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Author Topic: Undervolting a 5870 at 0.95v  (Read 6539 times)
jamesg
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April 12, 2012, 02:10:00 PM
 #21

Hey gigavps,   what kind of savings do you get from the rig going from same clocks at stock to the new .95V?  Is there a substantial wattage savings?

I am thinking of starting to undervolt my rigs as electricity is killer but stability is real concern.  Smiley

Not sure to be honest. I don't have a kilawatt that works on 208v. My main concern with undervolting is better stability and longevity of the cards. Also seeing a decrease in my power bill is nice.
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rograz
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April 12, 2012, 09:56:29 PM
 #22

Power draw increases exponentially with voltage so even a seemingly small decrease of 0.1 can be quite a big efficiency increase. The reduced frequency the cards can handle with the new voltage often follow a more linear scale.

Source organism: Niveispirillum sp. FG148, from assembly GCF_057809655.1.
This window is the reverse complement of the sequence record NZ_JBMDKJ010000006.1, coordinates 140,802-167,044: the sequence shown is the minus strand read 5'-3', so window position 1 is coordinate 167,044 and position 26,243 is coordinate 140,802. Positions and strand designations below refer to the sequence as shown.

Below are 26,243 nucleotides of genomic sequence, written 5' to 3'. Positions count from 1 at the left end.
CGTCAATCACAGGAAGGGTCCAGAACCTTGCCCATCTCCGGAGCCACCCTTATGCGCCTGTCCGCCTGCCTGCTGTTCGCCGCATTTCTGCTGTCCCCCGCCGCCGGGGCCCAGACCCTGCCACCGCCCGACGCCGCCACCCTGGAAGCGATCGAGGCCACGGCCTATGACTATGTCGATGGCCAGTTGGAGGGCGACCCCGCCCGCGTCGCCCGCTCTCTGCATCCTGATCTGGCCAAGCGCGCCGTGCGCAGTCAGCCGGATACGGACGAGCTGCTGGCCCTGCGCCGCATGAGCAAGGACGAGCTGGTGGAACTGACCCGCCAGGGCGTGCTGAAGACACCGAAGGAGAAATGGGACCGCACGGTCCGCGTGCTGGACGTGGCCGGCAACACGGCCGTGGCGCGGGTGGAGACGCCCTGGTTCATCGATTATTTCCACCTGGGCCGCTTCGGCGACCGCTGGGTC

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April 13, 2012, 01:38:43 AM
 #23

Yeah that sounds like a pretty good cruising speed.  I wonder if these can be volted down any further?  On 5970s you can go down to .90v (610/200) for 550 MH/s, and possibly even lower on the voltage (in the .86-.88v range).  Has anybody had any luck with sub-.95v on 5870s?

I run my 5870s at 650/150/.899v currently for around 295Mh/s.

I tried the 750/150/.95v on a 5x5870 rig and things crashed before they even got started.

About 1/2 my cards can take 700/150/.95v

I use this as my 'summer' setting for some of my miners.

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April 13, 2012, 08:04:14 AM
 #24

I have 2 under-volted 5870's.

One at 840/155 and 1v = 384 mh/s
The other at 755/155 and .95v = 347 mh/s

If I try to set the first card to .95v I have to set the engine clock too low to around 400, otherwise it crashes.
The 2nd card is happy as can be at .95v

That's a 5% drop in power usage and 10% drop in hash rate, not very attractive IMO

But of course if you have plenty of hash power and want to reduce the noise/heat, it will help

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April 13, 2012, 10:27:49 AM
 #25

I have 2 under-volted 5870's.

One at 840/155 and 1v = 384 mh/s
The other at 755/155 and .95v = 347 mh/s

If I try to set the first card to .95v I have to set the engine clock too low to around 400, otherwise it crashes.
The 2nd card is happy as can be at .95v

That's a 5% drop in power usage and 10% drop in hash rate, not very attractive IMO